First impressions of post-pandemic Lisbon

First impressions of post-pandemic Lisbon

I apologize for the fancy, almost dramatic title; there was a time, somewhere between 2020 and the end of 2021, that I truly believed neither of these two things would happen again: that I’d be writing about travel and that Lisbon would be crawling with tourists.

Both have happened.

I can’t complain about the travel writing part (I’m having a blast, despite the heat wave, the buses and trains with broken AC, and the fact that I can’t share with you all that I’m doing right now; but I will, soon). The tourist crowds side of it? I can’t help to feel concerned. I’ve seen this happening before: relying on tourism (any tourism) to boost the economy.

The latest reports claim that, tourism-wise, the numbers are below pre-pandemic times and that we might reach “normal levels” in 2023. It’s these “normal levels” that I’m worried about because what are good numbers for them means the city will return to unbearably crowded streets, public transit, cafes and restaurants, and attractions. Case in point: the last time I took the Santa Justa lift to go up to Largo do Carmo was in 2016. Most tourists don’t know the lift is public transportation, and even I doubted it one time until the Carris employee told me that yes, I could use my public transit card.

Fortunately, there’s another elevator you can use to go up from Chiado to Largo do Carmo (when and if it’s working); it’s free and has zero lines. From the outside, it looks like another souvenir shop (tricky, I know). It’s pinpointed on the map below (excuse my potential lack of map accuracy, but look for the cork souvenir shop).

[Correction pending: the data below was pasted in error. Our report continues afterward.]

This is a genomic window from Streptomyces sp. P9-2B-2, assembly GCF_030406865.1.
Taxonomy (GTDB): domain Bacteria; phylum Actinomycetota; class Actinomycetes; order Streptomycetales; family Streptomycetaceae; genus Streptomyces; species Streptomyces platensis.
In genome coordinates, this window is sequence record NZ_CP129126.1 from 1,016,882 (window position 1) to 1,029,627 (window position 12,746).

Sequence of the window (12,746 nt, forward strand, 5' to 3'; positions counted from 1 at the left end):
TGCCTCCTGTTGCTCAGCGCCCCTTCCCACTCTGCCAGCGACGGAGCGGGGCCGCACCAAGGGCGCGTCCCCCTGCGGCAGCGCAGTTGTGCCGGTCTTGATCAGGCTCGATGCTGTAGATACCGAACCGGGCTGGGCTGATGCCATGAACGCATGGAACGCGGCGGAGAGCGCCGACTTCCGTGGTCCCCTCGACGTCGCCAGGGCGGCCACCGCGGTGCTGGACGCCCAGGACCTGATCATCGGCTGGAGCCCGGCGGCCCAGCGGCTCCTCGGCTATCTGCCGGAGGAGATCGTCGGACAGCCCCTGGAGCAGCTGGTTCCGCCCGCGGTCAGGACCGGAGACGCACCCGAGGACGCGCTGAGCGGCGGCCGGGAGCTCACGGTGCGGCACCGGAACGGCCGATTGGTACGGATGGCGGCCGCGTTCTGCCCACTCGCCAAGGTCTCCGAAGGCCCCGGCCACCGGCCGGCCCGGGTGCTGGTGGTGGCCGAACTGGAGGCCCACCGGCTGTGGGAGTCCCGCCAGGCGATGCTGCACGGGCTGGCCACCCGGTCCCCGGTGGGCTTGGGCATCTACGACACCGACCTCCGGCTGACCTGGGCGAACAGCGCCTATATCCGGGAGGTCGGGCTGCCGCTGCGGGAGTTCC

Don’t get me wrong. I know many people who worked in the tourism business that had a tough time in the last couple of years. Most of them lost their jobs, and those who had started their own companies had to shut down without any hopes that they’ll return to it, no matter how great the numbers seem to be right now. It pains me to see restaurants and cafes that went out of business or succumbed to gentrification as the only way to survive. Yes, Lisbon is now a cosmopolitan city where you can find almost everything you’ll see in another European capital, and locals deserve that, too. Four years ago, that would make me foam at the mouth, but imagine if there comes a time again when all we can explore is our backyard?

Lisbon is not yet unbearably crowded (I don’t feel it), there are new museums and attractions to explore (albeit a bit overpriced for my taste and for what they offer), and a couple of new food and drinks spots have caught my attention (haven’t tested them yet, though).

It’s not all bad. Although, I do wish we’d gotten over the electric scooter pandemic by now. Most people (locals and tourists) who hop on one don’t know how to ride it, and they seem to leave it anywhere in the middle of the street when the money runs out — a phenomenon I have trouble wrapping my head around.